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Lions Roar : November 2009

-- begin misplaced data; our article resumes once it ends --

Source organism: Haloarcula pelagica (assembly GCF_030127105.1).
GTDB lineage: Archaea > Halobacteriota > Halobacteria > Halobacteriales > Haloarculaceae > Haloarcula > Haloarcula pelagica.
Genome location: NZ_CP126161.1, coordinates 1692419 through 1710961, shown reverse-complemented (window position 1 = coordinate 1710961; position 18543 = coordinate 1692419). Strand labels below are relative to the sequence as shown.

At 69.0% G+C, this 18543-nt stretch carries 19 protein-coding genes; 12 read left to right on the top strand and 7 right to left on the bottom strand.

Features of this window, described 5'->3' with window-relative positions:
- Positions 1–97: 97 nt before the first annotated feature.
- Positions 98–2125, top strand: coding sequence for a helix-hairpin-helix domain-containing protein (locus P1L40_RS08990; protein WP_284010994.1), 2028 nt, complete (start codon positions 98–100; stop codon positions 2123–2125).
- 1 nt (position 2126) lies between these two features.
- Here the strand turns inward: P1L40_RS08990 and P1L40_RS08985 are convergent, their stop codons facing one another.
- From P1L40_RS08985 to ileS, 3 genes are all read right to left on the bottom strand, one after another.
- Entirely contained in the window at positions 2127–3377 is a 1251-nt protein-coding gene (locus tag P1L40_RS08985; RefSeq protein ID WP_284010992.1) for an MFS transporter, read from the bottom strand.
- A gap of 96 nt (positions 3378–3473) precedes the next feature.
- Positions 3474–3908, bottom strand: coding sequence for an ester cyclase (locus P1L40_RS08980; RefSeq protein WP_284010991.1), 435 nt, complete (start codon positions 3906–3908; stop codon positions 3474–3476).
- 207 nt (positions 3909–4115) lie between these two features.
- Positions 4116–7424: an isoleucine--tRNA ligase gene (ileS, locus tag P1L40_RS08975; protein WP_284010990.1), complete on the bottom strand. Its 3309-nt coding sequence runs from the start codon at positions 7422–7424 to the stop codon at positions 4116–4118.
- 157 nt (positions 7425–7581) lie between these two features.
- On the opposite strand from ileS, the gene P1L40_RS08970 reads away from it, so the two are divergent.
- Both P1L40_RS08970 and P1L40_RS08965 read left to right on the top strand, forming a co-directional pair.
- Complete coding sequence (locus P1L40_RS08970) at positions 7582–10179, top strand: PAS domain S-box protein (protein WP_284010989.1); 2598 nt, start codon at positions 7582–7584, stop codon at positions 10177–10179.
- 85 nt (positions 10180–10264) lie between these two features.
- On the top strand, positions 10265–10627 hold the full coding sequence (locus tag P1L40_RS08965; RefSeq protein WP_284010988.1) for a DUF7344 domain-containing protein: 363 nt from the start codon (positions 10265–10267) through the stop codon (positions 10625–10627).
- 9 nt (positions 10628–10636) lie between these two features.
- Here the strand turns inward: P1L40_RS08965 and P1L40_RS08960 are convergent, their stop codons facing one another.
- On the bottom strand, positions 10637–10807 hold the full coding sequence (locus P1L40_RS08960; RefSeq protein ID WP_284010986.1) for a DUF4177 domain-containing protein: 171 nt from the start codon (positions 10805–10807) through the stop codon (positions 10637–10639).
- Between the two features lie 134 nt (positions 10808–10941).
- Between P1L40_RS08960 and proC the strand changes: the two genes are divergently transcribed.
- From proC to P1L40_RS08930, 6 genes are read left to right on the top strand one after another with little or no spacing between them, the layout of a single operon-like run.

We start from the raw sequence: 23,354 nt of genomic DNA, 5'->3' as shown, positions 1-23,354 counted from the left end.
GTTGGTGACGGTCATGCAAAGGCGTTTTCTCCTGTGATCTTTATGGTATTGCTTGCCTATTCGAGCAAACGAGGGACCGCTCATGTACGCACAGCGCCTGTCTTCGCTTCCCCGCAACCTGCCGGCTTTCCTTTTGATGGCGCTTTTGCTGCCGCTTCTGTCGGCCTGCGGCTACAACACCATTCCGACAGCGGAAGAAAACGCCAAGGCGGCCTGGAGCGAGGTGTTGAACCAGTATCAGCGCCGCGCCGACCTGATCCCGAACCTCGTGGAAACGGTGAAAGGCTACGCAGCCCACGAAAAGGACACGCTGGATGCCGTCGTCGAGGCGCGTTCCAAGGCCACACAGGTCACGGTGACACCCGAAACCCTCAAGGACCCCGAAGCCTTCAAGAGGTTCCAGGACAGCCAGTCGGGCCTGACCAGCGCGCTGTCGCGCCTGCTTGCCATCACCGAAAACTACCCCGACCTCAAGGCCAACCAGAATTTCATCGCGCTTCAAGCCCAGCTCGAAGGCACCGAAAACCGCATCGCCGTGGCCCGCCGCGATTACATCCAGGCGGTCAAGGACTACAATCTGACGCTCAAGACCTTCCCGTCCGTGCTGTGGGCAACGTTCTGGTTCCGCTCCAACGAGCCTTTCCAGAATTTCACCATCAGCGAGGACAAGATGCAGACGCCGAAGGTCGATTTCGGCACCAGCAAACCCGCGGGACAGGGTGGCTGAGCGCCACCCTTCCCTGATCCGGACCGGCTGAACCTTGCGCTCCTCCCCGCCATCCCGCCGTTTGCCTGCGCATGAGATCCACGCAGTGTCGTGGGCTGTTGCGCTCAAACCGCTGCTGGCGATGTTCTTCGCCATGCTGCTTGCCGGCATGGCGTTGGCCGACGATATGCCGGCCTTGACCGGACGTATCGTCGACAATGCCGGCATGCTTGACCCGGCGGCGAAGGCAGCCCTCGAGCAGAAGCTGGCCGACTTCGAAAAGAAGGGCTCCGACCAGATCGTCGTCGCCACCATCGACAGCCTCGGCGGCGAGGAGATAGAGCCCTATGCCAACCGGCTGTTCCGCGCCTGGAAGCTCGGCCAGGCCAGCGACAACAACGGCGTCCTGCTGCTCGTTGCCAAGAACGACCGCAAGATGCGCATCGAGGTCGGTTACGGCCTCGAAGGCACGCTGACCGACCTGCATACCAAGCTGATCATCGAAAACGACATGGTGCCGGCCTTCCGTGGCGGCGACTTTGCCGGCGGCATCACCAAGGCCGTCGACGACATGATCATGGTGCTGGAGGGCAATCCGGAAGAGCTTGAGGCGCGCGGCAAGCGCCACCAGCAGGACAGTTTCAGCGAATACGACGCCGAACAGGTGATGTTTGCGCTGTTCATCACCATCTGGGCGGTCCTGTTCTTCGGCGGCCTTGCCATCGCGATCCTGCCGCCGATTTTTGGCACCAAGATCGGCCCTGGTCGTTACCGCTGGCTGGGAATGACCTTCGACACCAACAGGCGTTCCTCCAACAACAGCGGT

SHAMBHALA SUN NoveMBer 2009 21 as a tibetan buddHist monk, sonam had no experience with romantic strife, yet he ended up teaching me how to cope with love and loss. He was twenty-five, just a year older than i was, but he’d en- dured difficulty beyond his years. when sonam was eleven, a nepali man came to his village in central tibet to see if anyone wanted to accompany him to india to see the dalai lama. sonam’s family declined, but he didn’t. He knew even then that he wanted to be a monk, and was so insistent that his family agreed to let him go, asking only that he return as soon as he could. sonam and the nepali man trekked from tibet to india, taking a path so arduous they had to eat grass to stay alive. as sonam tells it, they both nearly died. Finally, they made it to india, where the dalai lama ordained sonam—the happiest moment of his life. years later when i met sonam, he was still happy, despite being unable to return to tibet because of tight Chinese security, and unable to write to his family because there was no mail service to his remote village. He worried they’d been imprisoned, or worse. i was traveling around india, trying to get over a painful breakup by keeping on the move, when i ran into sonam. it was my second day in dharamsala, home to the dalai lama and the tibetan government-in-exile. i was walking down the cen- tral street, looking at prayer flags dangling from the veranda of sonam’s monastery. He reached out his hand and said, “Hello! welcome my home.” He had high cheekbones that perked up his black eyes, and his big smile gave me the feeling that we’d be friends. i agreed to tutor him in english for an hour a day. in exchange, he agreed to teach me tibetan chants. For tutoring, we met at sonam’s ramshackle monastery. but we didn’t work much on grammar or pronunciation. instead, i taught sonam to sing John denver’s “Country Roads,” a tune he insisted on repeating daily, only instead of, “almost heaven, west Virginia,” we sang, “almost heaven, western tibet.” sometimes sonam would get teary-eyed as we sang—he missed his family and his home. but, regardless of these moments, he seemed to be the happiest person i’d ever met. “this morning, i am very happy,” he’d say nearly every morning while he made us thick tibetan tea. “this night, i am very happy,” he’d say in the evening as we cooked dinner. “ this puja makes me very, very happy,” he’d say when we did the tibetan rituals for sick children. this wasn’t empty rhetoric; sonam exuded genuine happiness. as a result, i felt happy whenever i was around him—an emotion that seemed for- eign after months of heartache. i spent many days in his presence. “VeRy, VeRy HaPPy,” sonam said one crisp morning. “the mountain is big. many, many meditation.” we were bringing So Sad, No Problem Roaming India after a painful breakup, JaiMal yogiS befriends a monk who teaches him an unexpected lesson about happiness. illustRationsbykatHeRinestReeteR